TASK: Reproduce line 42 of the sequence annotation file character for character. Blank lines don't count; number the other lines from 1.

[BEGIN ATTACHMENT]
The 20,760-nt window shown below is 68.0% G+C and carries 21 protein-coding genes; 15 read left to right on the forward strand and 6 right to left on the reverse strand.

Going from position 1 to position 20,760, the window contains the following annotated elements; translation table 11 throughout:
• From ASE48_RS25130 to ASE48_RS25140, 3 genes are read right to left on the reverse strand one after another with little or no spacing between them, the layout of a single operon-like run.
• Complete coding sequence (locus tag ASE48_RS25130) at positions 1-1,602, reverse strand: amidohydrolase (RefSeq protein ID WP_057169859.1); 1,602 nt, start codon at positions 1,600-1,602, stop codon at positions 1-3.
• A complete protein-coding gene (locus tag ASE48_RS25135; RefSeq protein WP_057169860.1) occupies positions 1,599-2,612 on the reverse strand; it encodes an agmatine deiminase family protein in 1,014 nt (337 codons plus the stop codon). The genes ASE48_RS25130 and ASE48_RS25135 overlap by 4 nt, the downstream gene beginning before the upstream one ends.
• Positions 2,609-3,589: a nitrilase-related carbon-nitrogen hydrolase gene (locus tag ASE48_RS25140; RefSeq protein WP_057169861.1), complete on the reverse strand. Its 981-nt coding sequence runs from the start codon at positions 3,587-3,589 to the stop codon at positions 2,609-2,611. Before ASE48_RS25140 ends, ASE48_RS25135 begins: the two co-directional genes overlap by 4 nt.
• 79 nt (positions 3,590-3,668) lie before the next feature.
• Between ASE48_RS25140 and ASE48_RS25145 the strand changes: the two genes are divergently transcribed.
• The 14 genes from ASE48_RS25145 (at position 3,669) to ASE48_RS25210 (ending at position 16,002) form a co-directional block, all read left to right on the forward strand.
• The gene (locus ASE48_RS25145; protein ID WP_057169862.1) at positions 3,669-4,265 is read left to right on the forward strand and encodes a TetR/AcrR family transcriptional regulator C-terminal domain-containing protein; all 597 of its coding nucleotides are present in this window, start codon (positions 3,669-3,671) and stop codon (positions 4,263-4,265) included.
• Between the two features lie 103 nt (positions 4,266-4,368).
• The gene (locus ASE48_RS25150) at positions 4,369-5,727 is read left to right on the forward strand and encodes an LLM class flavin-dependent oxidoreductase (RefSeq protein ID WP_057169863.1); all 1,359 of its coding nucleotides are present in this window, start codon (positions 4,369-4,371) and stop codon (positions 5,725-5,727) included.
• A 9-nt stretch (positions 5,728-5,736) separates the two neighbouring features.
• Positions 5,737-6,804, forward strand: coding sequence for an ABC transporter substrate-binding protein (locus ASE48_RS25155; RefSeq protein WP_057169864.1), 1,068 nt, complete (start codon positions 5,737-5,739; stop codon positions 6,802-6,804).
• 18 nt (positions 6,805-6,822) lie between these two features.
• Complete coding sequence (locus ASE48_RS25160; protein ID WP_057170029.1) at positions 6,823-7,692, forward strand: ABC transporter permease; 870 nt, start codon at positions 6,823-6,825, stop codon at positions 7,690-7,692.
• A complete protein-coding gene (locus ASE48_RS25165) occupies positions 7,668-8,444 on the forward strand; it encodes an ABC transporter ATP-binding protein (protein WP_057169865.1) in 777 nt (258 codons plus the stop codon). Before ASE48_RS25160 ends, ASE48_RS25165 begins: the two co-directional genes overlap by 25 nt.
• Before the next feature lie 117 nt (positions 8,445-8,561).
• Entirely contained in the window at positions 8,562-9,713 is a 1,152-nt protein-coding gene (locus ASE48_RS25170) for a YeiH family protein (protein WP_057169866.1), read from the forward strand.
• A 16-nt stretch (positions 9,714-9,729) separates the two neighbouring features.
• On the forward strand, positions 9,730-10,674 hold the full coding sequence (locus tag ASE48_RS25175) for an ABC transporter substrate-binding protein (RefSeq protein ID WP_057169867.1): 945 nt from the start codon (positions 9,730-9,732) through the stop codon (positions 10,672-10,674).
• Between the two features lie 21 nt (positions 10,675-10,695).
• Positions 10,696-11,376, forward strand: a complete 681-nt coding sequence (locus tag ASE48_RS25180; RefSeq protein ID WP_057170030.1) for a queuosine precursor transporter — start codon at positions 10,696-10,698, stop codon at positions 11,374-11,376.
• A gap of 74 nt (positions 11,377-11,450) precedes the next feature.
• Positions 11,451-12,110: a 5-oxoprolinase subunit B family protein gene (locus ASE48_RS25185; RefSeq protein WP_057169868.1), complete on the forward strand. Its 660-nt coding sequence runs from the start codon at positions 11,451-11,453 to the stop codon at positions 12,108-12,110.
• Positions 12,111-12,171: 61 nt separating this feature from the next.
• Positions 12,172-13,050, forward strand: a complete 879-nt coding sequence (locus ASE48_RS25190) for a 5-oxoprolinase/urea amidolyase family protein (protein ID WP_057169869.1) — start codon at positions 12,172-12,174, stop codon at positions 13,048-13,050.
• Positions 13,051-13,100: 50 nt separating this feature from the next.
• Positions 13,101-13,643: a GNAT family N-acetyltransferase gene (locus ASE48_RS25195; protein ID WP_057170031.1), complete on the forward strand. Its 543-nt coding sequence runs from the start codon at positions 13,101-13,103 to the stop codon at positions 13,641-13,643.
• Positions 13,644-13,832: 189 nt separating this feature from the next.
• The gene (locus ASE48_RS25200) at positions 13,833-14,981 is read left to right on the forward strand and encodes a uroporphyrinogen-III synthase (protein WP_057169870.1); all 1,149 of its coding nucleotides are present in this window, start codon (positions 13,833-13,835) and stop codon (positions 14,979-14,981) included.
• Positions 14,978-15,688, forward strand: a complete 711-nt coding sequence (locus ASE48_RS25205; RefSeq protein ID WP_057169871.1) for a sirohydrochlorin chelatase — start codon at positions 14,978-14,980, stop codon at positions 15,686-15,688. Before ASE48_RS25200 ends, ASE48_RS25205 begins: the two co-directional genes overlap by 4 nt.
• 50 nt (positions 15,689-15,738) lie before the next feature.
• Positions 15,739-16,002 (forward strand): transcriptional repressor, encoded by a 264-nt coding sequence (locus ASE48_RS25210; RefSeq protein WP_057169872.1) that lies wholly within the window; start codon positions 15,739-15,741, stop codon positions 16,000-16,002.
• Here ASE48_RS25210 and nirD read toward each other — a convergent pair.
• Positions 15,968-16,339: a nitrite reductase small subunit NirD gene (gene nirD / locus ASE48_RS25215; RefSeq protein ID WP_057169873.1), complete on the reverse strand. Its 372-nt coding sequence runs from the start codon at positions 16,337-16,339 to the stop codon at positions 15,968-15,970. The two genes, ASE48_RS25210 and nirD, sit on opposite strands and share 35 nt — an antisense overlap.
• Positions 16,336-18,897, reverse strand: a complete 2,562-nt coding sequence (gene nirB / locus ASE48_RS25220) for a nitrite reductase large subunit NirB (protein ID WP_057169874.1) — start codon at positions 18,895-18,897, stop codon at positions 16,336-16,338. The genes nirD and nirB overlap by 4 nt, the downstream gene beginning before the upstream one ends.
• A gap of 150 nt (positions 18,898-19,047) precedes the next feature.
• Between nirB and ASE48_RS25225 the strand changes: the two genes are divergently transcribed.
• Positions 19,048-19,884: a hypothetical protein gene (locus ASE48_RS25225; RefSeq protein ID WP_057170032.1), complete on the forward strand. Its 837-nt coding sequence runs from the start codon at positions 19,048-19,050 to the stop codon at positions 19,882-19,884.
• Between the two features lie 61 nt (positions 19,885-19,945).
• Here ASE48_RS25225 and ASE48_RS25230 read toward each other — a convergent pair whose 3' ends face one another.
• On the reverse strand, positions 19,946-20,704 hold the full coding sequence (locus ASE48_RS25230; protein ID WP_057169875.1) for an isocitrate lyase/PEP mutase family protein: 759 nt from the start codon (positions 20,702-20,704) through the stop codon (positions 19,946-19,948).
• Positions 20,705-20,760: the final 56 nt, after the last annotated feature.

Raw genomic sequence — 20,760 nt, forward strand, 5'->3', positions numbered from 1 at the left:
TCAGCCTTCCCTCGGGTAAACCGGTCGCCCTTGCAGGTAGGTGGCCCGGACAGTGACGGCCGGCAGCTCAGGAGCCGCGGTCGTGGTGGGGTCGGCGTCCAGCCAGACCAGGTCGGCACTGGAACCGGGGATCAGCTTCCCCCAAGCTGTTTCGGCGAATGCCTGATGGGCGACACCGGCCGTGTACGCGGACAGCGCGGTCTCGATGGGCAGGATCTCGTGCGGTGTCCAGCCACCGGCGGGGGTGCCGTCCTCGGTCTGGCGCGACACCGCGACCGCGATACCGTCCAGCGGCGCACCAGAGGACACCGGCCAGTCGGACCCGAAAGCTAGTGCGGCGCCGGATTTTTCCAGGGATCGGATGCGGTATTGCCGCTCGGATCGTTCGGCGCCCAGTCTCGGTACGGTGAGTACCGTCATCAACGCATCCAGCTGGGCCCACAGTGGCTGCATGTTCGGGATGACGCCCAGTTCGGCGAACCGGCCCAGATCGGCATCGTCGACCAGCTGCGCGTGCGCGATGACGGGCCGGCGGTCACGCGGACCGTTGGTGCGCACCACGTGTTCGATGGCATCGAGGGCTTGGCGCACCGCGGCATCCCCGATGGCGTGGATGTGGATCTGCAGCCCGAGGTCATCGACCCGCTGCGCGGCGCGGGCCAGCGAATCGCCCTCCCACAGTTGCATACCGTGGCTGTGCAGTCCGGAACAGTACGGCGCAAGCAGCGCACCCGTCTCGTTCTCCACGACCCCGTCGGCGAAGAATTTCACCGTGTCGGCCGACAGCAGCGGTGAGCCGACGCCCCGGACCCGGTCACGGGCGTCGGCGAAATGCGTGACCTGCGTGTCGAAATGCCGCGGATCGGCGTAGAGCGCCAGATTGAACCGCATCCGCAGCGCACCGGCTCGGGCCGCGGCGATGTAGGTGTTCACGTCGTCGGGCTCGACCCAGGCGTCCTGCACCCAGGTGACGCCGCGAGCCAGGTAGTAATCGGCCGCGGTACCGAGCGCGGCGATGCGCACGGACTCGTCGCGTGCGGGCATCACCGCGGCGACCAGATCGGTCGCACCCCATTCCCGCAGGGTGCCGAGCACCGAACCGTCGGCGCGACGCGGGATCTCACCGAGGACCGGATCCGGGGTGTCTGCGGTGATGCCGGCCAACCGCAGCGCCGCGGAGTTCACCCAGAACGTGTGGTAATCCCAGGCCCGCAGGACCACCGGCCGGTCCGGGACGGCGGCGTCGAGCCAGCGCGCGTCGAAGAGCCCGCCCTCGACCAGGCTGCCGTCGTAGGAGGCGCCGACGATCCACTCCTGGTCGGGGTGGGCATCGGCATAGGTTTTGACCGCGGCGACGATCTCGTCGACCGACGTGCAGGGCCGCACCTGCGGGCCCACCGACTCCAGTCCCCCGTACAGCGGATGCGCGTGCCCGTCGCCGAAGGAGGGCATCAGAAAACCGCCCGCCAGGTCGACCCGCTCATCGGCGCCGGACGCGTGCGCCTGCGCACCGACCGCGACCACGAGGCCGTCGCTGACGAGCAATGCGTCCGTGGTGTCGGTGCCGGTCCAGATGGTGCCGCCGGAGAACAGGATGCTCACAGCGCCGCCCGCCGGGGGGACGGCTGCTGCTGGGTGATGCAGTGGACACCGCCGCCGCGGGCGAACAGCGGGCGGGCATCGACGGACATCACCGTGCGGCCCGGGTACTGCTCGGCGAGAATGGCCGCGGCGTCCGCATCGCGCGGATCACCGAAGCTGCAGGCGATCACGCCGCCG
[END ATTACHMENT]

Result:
• Here ASE48_RS25225 and ASE48_RS25230 read toward each other — a convergent pair whose 3' ends face one another.